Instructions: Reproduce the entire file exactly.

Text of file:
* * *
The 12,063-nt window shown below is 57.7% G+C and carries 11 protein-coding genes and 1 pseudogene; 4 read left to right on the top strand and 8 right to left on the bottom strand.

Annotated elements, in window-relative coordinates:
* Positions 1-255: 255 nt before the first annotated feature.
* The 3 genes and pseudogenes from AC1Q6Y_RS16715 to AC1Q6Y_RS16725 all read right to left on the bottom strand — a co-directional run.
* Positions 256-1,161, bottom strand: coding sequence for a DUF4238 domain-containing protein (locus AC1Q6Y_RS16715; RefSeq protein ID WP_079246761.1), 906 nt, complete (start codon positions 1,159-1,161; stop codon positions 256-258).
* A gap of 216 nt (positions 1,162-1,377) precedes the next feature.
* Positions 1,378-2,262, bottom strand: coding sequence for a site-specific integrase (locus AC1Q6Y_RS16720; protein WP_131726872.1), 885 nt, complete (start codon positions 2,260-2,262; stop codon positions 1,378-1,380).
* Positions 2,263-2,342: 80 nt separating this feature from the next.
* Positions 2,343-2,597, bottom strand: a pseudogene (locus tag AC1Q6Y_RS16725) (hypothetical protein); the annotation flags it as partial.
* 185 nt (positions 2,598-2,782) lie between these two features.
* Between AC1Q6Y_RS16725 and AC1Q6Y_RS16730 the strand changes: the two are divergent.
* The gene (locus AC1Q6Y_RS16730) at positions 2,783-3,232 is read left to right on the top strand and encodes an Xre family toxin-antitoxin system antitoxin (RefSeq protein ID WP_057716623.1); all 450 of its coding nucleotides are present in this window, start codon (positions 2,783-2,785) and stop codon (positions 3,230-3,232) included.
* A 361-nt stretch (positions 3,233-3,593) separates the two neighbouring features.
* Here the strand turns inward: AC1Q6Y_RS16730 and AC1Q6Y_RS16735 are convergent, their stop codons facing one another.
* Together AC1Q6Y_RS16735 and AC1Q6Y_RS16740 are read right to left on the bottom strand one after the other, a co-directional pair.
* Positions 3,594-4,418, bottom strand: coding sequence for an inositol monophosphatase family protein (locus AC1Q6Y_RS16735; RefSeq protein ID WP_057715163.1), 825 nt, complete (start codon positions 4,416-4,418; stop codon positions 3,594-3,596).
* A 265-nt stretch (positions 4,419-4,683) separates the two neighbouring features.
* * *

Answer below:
The 12,063-nt window shown below is 57.7% G+C and carries 11 protein-coding genes and 1 pseudogene; 4 read left to right on the top strand and 8 right to left on the bottom strand.

Annotated elements, in window-relative coordinates:
* Positions 1-255: 255 nt before the first annotated feature.
* The 3 genes and pseudogenes from AC1Q6Y_RS16715 to AC1Q6Y_RS16725 all read right to left on the bottom strand — a co-directional run.
* Positions 256-1,161, bottom strand: coding sequence for a DUF4238 domain-containing protein (locus AC1Q6Y_RS16715; RefSeq protein ID WP_079246761.1), 906 nt, complete (start codon positions 1,159-1,161; stop codon positions 256-258).
* A gap of 216 nt (positions 1,162-1,377) precedes the next feature.
* Positions 1,378-2,262, bottom strand: coding sequence for a site-specific integrase (locus AC1Q6Y_RS16720; protein WP_131726872.1), 885 nt, complete (start codon positions 2,260-2,262; stop codon positions 1,378-1,380).
* Positions 2,263-2,342: 80 nt separating this feature from the next.
* Positions 2,343-2,597, bottom strand: a pseudogene (locus tag AC1Q6Y_RS16725) (hypothetical protein); the annotation flags it as partial.
* 185 nt (positions 2,598-2,782) lie between these two features.
* Between AC1Q6Y_RS16725 and AC1Q6Y_RS16730 the strand changes: the two are divergent.
* The gene (locus AC1Q6Y_RS16730) at positions 2,783-3,232 is read left to right on the top strand and encodes an Xre family toxin-antitoxin system antitoxin (RefSeq protein ID WP_057716623.1); all 450 of its coding nucleotides are present in this window, start codon (positions 2,783-2,785) and stop codon (positions 3,230-3,232) included.
* A 361-nt stretch (positions 3,233-3,593) separates the two neighbouring features.
* Here the strand turns inward: AC1Q6Y_RS16730 and AC1Q6Y_RS16735 are convergent, their stop codons facing one another.
* Together AC1Q6Y_RS16735 and AC1Q6Y_RS16740 are read right to left on the bottom strand one after the other, a co-directional pair.
* Positions 3,594-4,418, bottom strand: coding sequence for an inositol monophosphatase family protein (locus AC1Q6Y_RS16735; RefSeq protein ID WP_057715163.1), 825 nt, complete (start codon positions 4,416-4,418; stop codon positions 3,594-3,596).
* A 265-nt stretch (positions 4,419-4,683) separates the two neighbouring features.